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‘Birds are helpful creatures to the people’


Sam Ivande

Sam Ivande is a passionate ornithologist (an expert in bird studies) and lecturer at the A.P. Leventis Ornithological Research Institute (APLORI), the degree-awarding facility of the University of Jos. He spoke to TONY ERHA on biodiversity conservation and bird watching, especially the ‘Lesser Spotted Eagle’ (Aquila pomarina) that flew to Weppa from Beringunszentrale Hiddensee, Gustrow, Germany.

Recently, two birds, each from South Africa and Germany, were caught with rings on the legs at Weppa Farm, located in Edo State, while numerous others are usually sighted within. Have this made Weppa neighbourhood being an international bird sanctuary?
BIRD ringing has always been an important method in the study of bird migration, helping to identify migratory routes and important habitats for birds. The recovery of these two ringed birds and sighting of numerous others in Weppa Farm certainly highlights its importance as a breeding, key stop-over or winter habitat for these migrants from both the Northern and Southern hemispheres.

Why Weppa village, among the Nigeria’s vast land?
The Weppa Farm has a well-managed woodland and conservation area since the year 2000, when it had been protected and recognised as one of 27 Important Bird Areas (IBA) in Nigeria.


Is Weppa area a transit or destination for migratory birds? Are there also birds of this origin that migrate to other countries?
From the birds that have been recorded here, as well as the ringed birds sighted or recovered, we can say that Weppa Farm and its conservation area is both a breeding, wintering and stop-over habitat for Afro-Palearctic and Intra-African migratory birds as well as Afro-tropical birds.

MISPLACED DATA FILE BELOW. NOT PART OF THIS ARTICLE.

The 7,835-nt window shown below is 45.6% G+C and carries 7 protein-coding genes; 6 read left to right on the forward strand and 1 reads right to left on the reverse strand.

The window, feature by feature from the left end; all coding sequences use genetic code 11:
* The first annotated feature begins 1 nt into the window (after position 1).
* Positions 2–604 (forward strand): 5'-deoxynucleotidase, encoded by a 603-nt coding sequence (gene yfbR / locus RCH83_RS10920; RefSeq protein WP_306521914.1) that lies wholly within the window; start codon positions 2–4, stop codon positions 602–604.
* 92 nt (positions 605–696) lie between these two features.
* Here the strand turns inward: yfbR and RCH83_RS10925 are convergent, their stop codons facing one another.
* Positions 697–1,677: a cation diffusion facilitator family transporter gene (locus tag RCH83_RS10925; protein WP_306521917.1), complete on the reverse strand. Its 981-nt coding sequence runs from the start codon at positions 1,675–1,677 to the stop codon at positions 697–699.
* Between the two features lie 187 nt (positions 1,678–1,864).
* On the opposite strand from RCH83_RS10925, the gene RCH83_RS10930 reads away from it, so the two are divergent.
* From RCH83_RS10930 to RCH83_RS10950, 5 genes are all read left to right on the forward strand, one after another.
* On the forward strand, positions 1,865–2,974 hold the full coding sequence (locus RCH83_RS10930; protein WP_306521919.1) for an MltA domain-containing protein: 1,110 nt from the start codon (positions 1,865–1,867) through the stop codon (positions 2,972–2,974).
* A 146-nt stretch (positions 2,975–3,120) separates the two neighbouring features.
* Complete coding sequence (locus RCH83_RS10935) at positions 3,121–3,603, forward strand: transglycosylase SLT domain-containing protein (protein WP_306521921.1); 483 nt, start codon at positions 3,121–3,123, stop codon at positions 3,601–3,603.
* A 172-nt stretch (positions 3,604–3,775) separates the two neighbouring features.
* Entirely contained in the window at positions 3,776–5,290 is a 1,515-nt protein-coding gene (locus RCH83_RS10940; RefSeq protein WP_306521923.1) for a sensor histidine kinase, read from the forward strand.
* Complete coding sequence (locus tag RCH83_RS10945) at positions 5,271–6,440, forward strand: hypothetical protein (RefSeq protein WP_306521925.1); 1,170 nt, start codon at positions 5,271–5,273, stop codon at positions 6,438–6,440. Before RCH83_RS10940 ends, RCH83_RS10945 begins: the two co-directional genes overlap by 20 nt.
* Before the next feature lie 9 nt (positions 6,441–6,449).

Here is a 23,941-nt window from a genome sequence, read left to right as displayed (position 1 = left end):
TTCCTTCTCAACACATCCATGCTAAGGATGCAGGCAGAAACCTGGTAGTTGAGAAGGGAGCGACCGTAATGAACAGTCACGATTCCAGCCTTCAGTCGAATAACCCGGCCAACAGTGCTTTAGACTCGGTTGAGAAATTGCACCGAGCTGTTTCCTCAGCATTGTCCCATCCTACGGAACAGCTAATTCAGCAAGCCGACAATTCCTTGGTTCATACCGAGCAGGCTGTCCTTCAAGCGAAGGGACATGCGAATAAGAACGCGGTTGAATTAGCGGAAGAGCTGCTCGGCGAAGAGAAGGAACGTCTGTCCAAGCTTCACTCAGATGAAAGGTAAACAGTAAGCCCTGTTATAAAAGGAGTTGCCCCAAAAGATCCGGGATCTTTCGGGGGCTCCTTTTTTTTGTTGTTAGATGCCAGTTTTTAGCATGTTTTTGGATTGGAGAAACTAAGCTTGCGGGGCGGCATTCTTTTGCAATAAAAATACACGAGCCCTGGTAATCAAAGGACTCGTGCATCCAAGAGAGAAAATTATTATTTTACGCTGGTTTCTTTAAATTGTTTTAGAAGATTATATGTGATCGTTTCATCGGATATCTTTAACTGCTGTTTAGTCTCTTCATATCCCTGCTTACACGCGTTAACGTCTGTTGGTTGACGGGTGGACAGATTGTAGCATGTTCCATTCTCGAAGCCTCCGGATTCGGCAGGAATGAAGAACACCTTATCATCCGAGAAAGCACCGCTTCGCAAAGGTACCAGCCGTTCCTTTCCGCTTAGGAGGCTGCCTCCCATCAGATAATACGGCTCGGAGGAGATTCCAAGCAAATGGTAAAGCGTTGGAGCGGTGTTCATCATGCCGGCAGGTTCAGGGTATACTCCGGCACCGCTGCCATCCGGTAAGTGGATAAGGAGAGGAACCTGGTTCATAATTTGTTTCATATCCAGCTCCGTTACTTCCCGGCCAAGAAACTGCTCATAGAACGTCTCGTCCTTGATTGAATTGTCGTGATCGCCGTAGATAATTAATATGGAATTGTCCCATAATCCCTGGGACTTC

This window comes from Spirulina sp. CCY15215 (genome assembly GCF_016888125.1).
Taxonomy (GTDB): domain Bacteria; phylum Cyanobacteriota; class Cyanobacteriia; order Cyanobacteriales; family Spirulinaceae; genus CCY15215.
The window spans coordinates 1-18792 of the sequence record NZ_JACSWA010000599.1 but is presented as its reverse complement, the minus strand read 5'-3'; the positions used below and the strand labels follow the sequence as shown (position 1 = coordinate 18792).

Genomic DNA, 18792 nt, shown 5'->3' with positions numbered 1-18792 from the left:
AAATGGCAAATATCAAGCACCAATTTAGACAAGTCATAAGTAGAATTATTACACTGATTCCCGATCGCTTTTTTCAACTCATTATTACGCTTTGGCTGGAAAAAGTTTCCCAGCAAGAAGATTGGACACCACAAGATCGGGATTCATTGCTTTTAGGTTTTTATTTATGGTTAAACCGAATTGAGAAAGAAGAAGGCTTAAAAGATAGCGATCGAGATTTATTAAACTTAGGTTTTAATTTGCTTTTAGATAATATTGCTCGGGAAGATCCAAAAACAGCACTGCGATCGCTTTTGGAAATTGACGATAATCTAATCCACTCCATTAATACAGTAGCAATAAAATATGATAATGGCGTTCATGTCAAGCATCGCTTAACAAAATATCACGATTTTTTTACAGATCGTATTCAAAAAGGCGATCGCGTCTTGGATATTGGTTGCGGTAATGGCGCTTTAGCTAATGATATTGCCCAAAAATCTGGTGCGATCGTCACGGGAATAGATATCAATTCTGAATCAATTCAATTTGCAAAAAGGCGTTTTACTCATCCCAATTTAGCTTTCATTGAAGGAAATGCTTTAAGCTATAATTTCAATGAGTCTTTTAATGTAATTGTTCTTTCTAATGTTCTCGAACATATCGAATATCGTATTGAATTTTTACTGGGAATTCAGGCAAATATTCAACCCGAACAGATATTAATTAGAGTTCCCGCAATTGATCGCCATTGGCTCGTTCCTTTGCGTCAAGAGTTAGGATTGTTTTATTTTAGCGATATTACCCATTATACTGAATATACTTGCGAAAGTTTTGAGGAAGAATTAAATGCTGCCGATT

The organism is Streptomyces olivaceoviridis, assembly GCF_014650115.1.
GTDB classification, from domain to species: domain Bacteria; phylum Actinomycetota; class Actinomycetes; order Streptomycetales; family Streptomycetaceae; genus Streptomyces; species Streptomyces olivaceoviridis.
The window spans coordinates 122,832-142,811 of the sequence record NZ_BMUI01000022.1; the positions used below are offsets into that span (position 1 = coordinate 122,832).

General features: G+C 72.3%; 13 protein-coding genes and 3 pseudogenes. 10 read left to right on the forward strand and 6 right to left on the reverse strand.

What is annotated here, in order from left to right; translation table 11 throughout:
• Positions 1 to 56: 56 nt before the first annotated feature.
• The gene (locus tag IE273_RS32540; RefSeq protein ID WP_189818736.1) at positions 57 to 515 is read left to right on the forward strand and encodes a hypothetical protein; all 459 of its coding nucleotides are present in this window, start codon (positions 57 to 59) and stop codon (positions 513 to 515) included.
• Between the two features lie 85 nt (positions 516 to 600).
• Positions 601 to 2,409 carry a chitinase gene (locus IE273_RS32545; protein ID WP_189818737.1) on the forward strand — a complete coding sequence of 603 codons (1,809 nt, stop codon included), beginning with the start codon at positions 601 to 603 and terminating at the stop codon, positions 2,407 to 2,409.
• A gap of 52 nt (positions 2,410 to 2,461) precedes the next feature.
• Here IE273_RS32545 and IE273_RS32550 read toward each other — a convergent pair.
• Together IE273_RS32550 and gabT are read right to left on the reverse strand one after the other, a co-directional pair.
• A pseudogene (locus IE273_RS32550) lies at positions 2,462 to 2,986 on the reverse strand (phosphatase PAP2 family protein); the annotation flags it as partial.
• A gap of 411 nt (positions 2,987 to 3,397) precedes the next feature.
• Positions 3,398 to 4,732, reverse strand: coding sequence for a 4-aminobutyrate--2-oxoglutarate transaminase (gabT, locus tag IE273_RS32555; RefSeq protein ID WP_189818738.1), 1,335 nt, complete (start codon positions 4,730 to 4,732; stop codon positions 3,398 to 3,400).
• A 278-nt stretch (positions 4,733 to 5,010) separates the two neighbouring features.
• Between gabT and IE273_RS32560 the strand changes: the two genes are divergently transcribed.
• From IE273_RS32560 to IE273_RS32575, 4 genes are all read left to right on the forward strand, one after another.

Bird study and bird-watching are very interesting features, for ecotourism and bird-site promotion. Is Nigeria leveraging on these for the needed development?
This recent growth and development is largely due to the capacity building work and citizen science initiatives such as the Nigerian Bird Atlas Project that the A. P. Leventis Ornithological Research Institute (APLORI) has been implementing and promoting since its establishment in 2002. APLORI remains the foremost institute for scientific study of birds and their habitats as well as the promotion of bird-watching, as a way for members to connect with nature. As developing activities, there remains a lot to be done for Nigeria to fully benefit from these activities for its development.

Bird ringing and natural history museums are vital activities in the developed countries. Are they also present in Nigeria?
APLORI had been running a bird ringing scheme at the Amurum Forest Reserve in Jos and in some other habitats across the country. APLORI gathers vital information about the breeding origin of some of the migrants that use the habitats in Nigeria as well as improved understanding about the phenology and migratory timing of birds in the Afro-tropics in West Africa. The ringing information also helps to provide new information about the survival and life history of many Afro-tropical bird species. However, of the few natural history museums in Nigeria, that of the Obafemi Awolowo University (OAU) in Ile-Ife is also doing well.


Yes, it gets funding from several supporters, including the Leventis Foundation in Nigeria. As one of its many objectives, the Natural History Museum in Ile-Ife helps to prepare data on natural history and cultural resources of Nigeria.

Why is bird study so important for a degree-awarding institution, APLORI and other to be dedicated to its studies?
Birds are very helpful to mankind. They are excellent indicators of environmental health. Birds are ubiquitous and relatively more conspicuous than many other organisms. Mankind already has cultural connections with birds and the ability of flight ensures they are relatively capable of moving in and out of disturbed habitats, hence making them good candidates for studies to better understand the impact of our activities on biodiversity.

The Leventis dynasty appears to be doing great humanitarian work in Nigeria and West Africa?
Actually, the Leventis Group, which is currently led by Dr. A. P. Leventis, has a long history of trade and business practices in West Africa. It also has a long history and remains a leading example and unique promoter of environmentally sustainable businesses. In 2001, Dr. Leventis, who is also an admirable bird watcher and nature photographer founded the APLORI, which has remained a foremost institute dedicated to Ornithology and conservation capacity building in West Africa.


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